An article from the Cathedral Times
By Dean Sam Candler
One of the great realizations of my boyhood was in discovering out how fun it was to play in the dirt, discovering that dirt is not dirty. When I would walk back into the house after a day outside, my clothes had soil and stains and briars and brush all over them, but I didn’t feel dirty at all. Instead I felt rather clean; I felt like I had been baptized into the glory of God’s creation!
Since then, I have been glad to learn of others who have played in the dirt, outside the boundaries of custom and design, off the beaten trail. Beautiful accidents occur in the dirt, don’t they? Discoveries occur in the dirt.
In 1947, a young shepherd boy ventured off the normal grazing fields near the Dead Sea, going after a sheep. Inside an old cave, near Qumran, he discovered some ancient pots, full of strange documents. In fact, they have since become known as The Dead Sea Scrolls, written in 100 BC, the earliest manuscripts we have of the Old Testament. Before their discovery, the earliest complete text of the Hebrew Bible dated from 900 AD. These Dead Sea Scrolls were discovered only sixty years ago, in the dirt.
In 1802, a Massachusetts farmer, named Pliny Moody, was plowing the dirt. He uncovered a strange slab with ancient footprints on it. It was a fossil, the first of many indications of the dinosaur, the first of many great pieces of evidence for evolution. He kept that stone as his front door step for years, before scientists –and also a Christian minister, by the way– were able to determine its scientific importance.
In 1868, workmen were also digging in the dirt, laying a railway line in France, in the Dordogne Valley, when they unearthed a strange skeleton. These bones became known as Cro-Magnon Man, and humanity was on its way to discovering our ancestors. School children on a fishing trip to Alberta, Canada were the ones who discovered the best preserved skeleton of Tyrannosaurus Rex, a specimen named Black Beauty because it is so well preserved.
Many of the great human fossil finds are in the Great Rift Valley, in Tanzania and Kenya. That valley is a tremendous chasm, up to eight miles wide and two thousand feet deep in some places, providing a slice of the history of human life itself. Before it was named the Great Rift Valley, its name was the graben. Graben is the word for grave. The area is a grave, cut deep into the earth, and providing for us an incredible history of life itself. We know about life from this grave.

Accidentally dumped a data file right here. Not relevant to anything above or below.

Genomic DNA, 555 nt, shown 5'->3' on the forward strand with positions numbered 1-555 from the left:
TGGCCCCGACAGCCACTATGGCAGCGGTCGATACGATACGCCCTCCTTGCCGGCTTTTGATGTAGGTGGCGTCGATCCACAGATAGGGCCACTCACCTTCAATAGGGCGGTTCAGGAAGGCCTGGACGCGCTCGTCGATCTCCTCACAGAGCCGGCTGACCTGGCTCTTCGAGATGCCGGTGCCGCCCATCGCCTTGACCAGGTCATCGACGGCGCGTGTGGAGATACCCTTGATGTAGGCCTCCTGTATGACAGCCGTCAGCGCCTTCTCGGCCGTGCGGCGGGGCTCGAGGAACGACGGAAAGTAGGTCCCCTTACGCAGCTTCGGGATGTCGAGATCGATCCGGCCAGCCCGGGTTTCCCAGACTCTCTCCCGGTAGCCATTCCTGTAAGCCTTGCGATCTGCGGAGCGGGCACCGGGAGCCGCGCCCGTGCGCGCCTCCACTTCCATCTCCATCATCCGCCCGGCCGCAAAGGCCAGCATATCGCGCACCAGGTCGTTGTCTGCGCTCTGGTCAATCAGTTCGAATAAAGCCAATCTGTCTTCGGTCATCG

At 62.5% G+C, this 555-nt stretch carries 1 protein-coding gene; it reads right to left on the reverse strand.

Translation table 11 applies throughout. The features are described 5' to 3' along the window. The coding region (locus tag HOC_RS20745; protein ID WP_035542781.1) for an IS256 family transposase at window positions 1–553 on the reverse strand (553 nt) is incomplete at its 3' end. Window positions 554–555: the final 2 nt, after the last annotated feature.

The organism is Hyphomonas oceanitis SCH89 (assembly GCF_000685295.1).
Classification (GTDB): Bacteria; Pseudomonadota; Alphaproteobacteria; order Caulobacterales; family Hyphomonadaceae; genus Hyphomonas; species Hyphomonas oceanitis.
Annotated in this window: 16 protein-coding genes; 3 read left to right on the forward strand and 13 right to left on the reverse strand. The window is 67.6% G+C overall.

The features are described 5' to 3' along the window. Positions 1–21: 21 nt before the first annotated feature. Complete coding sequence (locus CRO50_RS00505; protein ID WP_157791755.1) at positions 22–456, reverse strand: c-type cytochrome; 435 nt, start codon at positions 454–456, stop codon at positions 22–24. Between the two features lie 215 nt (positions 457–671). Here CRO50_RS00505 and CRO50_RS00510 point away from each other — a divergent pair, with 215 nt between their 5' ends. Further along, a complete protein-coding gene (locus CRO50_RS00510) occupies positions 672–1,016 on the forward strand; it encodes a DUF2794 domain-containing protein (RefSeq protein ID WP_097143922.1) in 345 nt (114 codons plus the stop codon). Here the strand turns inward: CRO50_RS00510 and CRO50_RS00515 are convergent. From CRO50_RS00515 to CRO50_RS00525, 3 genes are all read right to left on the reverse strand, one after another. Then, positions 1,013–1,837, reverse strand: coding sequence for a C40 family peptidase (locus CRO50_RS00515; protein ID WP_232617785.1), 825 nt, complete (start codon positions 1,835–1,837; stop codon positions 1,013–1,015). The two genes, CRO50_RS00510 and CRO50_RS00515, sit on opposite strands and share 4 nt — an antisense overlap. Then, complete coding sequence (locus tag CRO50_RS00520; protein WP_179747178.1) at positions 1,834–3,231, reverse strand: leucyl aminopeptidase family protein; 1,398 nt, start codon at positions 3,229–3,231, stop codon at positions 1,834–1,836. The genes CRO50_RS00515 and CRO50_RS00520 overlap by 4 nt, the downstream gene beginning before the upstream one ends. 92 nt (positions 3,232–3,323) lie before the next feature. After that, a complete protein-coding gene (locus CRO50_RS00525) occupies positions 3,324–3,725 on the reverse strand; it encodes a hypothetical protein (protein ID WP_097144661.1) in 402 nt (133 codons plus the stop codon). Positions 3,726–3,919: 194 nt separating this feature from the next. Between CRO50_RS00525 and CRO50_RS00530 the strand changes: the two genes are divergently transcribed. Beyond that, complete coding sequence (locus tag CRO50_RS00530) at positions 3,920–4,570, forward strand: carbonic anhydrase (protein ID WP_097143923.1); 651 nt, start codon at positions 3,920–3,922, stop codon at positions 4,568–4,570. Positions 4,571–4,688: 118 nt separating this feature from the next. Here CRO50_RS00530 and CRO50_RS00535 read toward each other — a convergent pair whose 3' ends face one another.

I appreciate, then, all those folks who have played in the dirt, or who have plowed in the dirt, gone exploring in the dirt, who have appreciated the dirt of this earth, and who have appreciated even the graves of this earth. “All we go down the grave.” “Remember that we are dust, and to dust we shall return.”
There are those who claim that the scientific theory of evolution contradicts Christianity and the Bible. Nonsense. Both evolution and the Bible are true. Both the Bible and the fossil record of evolution are records of God’s life among us. Both the Bible and the fossil records are important documents explaining where we came from, who we are.
According to the Bible, God played in the dirt one day. From the primal clay, God formed first humanity, whom he named Adam. The Hebrew word, “Adam,” “man”, comes from “Adamah,” which means “earth.” It means early dirt. God shaped humanity from the dust, and God breathed the spirit of life into us. We humans, then, are the result of Godly play, Godly creation.
The word “humble,” a key word for this season of Ash Wednesday and Lent, comes from the Latin word for humus. Humus, as any gardener knows, means “good earth.” Or, better, it means “good dirt.” “Remember that you are dirt, and to the dirt you will return.”
To be humble means to return to good dirt. We might say it means “getting down to earth.” The dirt is not dirty. Lent is for playing in the dirt again. Lent invites us to get down to earth, to discover the world in a different way, and to find God again, in the glory of creation, and in the glory of humanity.